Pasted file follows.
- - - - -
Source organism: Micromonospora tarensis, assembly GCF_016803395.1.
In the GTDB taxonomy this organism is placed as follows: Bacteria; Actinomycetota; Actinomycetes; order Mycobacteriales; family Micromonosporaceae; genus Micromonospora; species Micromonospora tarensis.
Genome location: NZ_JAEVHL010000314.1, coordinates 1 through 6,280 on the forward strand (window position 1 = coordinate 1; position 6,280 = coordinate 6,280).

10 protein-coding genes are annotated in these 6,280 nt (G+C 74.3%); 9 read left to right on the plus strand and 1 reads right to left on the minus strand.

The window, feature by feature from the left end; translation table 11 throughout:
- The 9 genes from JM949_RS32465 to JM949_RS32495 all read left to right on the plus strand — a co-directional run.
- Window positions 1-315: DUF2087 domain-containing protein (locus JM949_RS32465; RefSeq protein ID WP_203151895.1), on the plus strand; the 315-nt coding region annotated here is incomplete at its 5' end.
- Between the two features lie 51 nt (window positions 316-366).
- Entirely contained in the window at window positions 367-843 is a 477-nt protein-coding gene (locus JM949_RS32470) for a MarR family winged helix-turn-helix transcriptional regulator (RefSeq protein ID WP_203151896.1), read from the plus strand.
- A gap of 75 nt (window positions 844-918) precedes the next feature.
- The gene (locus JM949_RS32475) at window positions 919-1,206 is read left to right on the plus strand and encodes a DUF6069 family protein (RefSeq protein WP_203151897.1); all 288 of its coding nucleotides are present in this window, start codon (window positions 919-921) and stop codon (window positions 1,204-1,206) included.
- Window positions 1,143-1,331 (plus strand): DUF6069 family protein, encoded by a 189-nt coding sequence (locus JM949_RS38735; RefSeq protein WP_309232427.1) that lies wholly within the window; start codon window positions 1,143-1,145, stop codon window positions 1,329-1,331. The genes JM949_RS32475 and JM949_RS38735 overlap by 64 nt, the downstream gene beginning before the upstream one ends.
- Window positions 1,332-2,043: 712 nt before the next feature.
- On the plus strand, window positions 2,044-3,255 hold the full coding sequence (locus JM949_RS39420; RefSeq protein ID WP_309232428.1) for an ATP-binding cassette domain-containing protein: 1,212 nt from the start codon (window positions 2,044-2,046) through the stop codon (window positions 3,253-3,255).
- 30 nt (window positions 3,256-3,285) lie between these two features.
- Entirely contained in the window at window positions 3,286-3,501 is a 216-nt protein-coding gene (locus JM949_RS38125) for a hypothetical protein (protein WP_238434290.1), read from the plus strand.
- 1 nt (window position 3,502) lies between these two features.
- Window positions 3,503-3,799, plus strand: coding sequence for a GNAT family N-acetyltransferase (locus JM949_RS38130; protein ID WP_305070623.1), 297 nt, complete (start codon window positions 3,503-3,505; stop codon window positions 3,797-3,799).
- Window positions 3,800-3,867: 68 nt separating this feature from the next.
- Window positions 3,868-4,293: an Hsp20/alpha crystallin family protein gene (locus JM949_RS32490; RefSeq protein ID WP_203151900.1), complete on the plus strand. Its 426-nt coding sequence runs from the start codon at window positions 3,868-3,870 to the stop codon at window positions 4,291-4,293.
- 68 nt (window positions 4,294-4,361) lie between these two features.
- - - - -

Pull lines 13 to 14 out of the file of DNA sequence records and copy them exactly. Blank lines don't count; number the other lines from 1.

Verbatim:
- Window positions 1,332-2,043: 712 nt before the next feature.
- On the plus strand, window positions 2,044-3,255 hold the full coding sequence (locus JM949_RS39420; RefSeq protein ID WP_309232428.1) for an ATP-binding cassette domain-containing protein: 1,212 nt from the start codon (window positions 2,044-2,046) through the stop codon (window positions 3,253-3,255).